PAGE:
PHIL 303 - Medieval Philosophy (MF)
Medieval philosophy involved the absorption and transformation of Greek and Hellenistic thought by Jewish, Christian, and Muslim thinkers, often in relations of mutual influence. The period is crucial not only for its project of reconciling reason and faith but also for philosophical insights, arguments, and formulations that have remained influential in several of the main areas of philosophy. The course focuses on questions concerning freedom of the will, the nature of moral requirements and obligation, the role of rational considerations in morality, the virtues, and ideals of human excellence. Students read figures from the three faith traditions and explore their interactions and mutual influences, as well as their differences. Coverage of Jewish, Christian, and Muslim thinkers is roughly equal, and students look at the Platonic, Neoplatonic, and Aristotelian background to their thought as well as the new directions in which they took philosophy.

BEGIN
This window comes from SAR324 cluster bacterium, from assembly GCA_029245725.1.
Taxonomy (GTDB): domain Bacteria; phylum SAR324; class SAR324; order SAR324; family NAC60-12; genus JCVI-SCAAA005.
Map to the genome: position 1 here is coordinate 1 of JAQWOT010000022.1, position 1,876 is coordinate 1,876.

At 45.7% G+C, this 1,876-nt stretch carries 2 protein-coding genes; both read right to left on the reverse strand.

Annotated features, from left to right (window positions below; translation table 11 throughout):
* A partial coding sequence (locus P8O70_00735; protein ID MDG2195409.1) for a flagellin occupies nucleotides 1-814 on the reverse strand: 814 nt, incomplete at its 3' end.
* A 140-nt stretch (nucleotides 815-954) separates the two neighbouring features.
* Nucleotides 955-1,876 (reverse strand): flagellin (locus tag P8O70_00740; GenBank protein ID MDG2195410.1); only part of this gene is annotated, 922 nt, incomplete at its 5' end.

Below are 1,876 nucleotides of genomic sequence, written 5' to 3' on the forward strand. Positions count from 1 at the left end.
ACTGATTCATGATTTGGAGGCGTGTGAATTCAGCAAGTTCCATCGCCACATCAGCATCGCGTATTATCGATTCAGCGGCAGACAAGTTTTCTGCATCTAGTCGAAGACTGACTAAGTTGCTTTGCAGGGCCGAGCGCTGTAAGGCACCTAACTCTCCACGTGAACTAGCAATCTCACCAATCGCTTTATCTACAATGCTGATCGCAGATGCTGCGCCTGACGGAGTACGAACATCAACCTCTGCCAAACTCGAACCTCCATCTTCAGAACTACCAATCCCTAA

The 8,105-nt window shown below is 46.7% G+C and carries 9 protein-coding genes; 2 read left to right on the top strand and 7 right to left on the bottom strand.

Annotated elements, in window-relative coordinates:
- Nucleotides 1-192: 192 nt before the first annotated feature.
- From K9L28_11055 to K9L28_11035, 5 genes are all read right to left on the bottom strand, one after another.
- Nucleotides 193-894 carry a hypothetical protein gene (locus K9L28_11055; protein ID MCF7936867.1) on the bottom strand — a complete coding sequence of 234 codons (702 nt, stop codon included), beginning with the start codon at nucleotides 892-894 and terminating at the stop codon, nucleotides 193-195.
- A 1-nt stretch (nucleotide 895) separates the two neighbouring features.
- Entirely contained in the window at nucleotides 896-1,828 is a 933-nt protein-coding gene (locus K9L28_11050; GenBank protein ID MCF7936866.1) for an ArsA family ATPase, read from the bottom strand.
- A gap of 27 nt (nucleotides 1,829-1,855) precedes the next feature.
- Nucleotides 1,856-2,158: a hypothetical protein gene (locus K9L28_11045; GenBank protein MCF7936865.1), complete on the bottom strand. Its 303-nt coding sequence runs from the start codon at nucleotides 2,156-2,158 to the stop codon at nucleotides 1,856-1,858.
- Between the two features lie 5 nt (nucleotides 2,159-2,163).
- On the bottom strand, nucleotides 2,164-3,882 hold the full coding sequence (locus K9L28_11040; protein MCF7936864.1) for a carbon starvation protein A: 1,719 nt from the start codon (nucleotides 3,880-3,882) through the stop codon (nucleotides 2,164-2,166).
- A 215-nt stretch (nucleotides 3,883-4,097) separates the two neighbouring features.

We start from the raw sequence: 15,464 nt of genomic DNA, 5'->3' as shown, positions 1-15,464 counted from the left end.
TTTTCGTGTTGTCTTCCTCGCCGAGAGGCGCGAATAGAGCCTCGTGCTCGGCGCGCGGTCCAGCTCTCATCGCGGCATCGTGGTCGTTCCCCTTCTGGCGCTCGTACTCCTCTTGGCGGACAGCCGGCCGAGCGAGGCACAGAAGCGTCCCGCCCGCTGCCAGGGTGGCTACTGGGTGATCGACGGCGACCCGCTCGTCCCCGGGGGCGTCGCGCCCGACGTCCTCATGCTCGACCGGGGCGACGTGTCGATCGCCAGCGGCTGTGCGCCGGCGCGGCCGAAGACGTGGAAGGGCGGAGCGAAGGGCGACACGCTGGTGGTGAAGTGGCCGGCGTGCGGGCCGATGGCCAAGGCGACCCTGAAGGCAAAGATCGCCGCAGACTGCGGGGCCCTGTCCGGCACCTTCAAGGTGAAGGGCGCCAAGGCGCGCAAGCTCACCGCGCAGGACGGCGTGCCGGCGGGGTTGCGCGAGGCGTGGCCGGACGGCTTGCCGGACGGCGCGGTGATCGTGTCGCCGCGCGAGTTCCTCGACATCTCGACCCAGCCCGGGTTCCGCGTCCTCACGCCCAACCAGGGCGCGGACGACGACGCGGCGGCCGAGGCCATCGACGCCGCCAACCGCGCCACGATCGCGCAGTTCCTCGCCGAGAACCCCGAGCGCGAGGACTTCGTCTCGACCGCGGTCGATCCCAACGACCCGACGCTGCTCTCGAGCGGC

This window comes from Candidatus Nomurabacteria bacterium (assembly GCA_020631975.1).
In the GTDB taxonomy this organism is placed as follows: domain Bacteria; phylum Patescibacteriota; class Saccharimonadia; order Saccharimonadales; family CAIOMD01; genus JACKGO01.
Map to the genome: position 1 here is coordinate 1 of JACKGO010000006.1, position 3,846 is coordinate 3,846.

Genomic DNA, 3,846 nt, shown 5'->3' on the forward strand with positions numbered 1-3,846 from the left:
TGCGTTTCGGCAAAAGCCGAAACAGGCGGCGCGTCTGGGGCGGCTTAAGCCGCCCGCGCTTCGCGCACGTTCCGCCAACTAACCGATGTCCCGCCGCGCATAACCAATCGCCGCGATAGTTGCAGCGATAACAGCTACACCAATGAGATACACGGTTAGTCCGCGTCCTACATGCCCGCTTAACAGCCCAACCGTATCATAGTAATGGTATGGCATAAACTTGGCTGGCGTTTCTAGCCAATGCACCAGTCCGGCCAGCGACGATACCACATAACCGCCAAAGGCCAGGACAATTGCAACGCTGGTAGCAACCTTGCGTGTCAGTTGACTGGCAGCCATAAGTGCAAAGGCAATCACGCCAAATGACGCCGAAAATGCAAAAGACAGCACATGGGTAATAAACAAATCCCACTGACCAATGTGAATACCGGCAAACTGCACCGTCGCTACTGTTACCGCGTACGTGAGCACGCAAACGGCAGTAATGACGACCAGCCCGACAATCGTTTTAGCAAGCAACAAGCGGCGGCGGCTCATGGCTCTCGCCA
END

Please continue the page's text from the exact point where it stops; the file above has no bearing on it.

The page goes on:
Major/Minor Restrictions: None
Class Restriction: None
Area of Inquiry: Human Thought and Expression
Liberal Arts CORE: None
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